Another former Facebook employee has filed a whistleblower complaint

The former employee was also a member fo the company's integrity team.

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Karissa Bell
October 22nd, 2021
In this article: news, gear, mark zuckerberg, sec, facebook
WASHINGTON, DC - OCTOBER 23: Facebook co-founder and CEO Mark Zuckerberg testifies before the House Financial Services Committee in the Rayburn House Office Building on Capitol Hill October 23, 2019 in Washington, DC. Zuckerberg testified about Facebook's proposed cryptocurrency Libra, how his company will handle false and misleading information by political leaders during the 2020 campaign and how it handles its users’ data and privacy. (Photo by Chip Somodevilla/Getty Images)
Chip Somodevilla via Getty Images

Another former Facebook employee has filed a whistleblower complaint with the Securities and Exchange Commission. The latest complaint, which was first reported by The Washington Post, alleges Facebook misled its investors about “dangerous and criminal behavior on its platforms, including Instagram, WhatsApp and Messenger.”

In the complaint, the former employee described a conversation with one of Facebook’s top communication executives who, following disclosures about Russia’s use of the platform to meddle in the 2016 election, said the scandal would be a “flash in the pan” and that “we are printing money in the basement, and we are fine.”

Like Frances Haugen, the latest whistleblower is also a former member of Facebook’s integrity team, which was tasked with fighting misinformation, voting interference and other major problems facing the company. And, like Haugen, the former Facebook staffer said that the company has “routinely undermined efforts to fight misinformation, hate speech and other problematic content out of fear of angering then-President Trump and his political allies, or out of concern about potentially dampening the user growth.”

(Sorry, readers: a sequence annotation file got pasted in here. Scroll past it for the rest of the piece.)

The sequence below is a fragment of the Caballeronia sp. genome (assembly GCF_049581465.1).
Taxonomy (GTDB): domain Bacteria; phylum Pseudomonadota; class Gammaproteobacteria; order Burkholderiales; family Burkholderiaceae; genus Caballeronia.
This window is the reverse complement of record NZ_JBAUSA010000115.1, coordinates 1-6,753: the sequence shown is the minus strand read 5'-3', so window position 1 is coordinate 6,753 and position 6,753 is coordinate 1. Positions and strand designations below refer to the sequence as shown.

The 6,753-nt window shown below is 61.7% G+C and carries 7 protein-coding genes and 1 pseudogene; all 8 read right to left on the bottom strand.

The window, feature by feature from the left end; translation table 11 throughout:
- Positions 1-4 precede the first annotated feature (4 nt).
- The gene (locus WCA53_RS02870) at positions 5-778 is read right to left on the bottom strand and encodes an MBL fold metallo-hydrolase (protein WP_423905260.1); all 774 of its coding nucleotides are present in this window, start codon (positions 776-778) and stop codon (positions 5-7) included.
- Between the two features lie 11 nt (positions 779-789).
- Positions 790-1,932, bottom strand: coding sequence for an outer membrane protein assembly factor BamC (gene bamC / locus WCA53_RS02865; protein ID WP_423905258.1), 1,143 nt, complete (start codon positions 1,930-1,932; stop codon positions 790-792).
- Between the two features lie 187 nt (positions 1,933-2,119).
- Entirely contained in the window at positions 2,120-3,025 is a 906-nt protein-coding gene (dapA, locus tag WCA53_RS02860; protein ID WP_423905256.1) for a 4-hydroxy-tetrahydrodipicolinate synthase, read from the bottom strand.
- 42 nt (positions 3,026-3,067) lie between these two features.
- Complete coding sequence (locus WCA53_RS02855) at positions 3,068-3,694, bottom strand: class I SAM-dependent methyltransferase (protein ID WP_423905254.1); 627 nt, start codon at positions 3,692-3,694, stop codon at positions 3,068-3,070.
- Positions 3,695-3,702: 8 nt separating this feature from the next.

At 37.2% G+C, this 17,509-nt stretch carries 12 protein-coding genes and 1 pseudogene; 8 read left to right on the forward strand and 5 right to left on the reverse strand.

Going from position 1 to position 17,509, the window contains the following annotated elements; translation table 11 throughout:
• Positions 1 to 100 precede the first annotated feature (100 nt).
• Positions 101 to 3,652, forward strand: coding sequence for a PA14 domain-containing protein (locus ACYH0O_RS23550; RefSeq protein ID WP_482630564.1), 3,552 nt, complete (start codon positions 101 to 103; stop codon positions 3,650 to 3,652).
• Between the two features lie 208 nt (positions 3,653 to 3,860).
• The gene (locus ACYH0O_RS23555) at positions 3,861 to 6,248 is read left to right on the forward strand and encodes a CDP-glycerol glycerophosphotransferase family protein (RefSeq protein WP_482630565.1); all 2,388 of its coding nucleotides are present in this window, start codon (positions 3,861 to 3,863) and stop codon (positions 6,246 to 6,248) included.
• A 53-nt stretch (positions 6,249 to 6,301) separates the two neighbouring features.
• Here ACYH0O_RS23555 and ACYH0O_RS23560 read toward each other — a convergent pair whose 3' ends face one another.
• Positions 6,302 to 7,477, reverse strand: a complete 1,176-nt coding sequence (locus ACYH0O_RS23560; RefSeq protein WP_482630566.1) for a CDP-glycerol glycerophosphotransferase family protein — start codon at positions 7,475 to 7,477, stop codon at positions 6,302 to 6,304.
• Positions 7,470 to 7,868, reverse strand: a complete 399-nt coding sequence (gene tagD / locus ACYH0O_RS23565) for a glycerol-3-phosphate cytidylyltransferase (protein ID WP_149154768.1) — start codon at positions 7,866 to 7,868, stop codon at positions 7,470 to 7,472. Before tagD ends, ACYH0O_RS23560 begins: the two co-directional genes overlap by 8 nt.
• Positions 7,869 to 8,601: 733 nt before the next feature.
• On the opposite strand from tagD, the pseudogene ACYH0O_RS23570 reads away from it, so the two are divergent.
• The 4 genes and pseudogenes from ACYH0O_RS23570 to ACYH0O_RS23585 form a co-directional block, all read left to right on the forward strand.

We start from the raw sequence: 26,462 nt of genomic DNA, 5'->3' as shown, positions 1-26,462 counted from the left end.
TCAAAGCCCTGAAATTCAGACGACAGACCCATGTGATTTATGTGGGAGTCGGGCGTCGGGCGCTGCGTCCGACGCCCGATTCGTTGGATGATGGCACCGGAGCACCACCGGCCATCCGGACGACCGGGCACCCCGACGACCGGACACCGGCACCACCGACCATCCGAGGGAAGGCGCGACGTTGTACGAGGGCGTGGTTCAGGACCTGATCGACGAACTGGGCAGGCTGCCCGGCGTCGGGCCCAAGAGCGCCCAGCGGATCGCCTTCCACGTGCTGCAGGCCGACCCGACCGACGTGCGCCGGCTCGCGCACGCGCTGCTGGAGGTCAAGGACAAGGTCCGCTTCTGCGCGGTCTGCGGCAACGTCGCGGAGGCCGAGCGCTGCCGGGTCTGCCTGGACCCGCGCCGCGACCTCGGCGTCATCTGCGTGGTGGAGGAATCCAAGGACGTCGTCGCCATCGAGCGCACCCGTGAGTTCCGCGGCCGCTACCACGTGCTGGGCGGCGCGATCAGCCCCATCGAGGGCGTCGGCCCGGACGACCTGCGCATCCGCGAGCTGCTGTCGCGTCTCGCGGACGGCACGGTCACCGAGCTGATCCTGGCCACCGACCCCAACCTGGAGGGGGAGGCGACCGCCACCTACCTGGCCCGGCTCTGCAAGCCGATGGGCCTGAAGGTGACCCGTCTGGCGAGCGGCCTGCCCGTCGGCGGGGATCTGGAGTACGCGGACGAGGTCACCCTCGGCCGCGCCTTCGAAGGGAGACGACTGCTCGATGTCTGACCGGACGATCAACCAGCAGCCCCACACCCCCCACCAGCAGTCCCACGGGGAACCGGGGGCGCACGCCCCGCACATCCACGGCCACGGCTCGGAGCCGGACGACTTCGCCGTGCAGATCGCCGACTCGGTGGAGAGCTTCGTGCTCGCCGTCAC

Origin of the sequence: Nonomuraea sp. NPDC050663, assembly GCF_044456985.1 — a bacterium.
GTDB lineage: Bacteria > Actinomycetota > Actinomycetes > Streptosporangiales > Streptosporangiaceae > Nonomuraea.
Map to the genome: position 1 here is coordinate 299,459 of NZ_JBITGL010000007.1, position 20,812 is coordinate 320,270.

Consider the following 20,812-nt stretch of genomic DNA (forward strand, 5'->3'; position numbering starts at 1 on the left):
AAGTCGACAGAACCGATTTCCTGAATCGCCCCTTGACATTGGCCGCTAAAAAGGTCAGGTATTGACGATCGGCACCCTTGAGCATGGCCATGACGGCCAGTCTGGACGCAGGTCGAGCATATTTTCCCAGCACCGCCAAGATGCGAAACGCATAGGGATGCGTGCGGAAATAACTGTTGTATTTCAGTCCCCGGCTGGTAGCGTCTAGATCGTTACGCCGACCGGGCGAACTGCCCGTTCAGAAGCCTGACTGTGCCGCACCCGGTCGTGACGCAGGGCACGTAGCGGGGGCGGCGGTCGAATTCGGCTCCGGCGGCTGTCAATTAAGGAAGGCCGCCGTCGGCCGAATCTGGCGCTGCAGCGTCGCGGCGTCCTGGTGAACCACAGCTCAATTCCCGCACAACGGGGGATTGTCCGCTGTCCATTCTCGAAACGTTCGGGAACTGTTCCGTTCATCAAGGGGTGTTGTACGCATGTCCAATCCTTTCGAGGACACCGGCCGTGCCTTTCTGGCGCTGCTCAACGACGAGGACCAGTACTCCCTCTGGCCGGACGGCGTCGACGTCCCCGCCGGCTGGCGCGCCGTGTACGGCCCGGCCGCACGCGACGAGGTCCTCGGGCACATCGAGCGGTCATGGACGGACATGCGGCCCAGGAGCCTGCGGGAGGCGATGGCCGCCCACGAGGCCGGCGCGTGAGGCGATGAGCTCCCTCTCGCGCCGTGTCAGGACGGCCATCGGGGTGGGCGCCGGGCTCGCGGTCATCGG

The SEC filing also describes illegal activity in secret Facebook Groups, and Facebook’s policy of allowing politicians and other high-profile users to skirt its rules. It names Mark Zuckerberg and Sheryl Sandberg as being aware of the problems and not reporting them to investors, according to The Post.

While many of the details sound similar to other complaints from former company insiders, news of another complaint adds to the pressure on Facebook, which has spent much of the last month trying to discredit Haugen and downplay the significance of its own research. Meanwhile, lawmakers have called on Zuckerberg to answer questions from Congress, and Haugen is expected to brief European officials as well.

A Facebook spokesperson didn’t immediately respond to a request for comment. Zuckerberg is expected to announce plans to rebrand the company with a new name next week.

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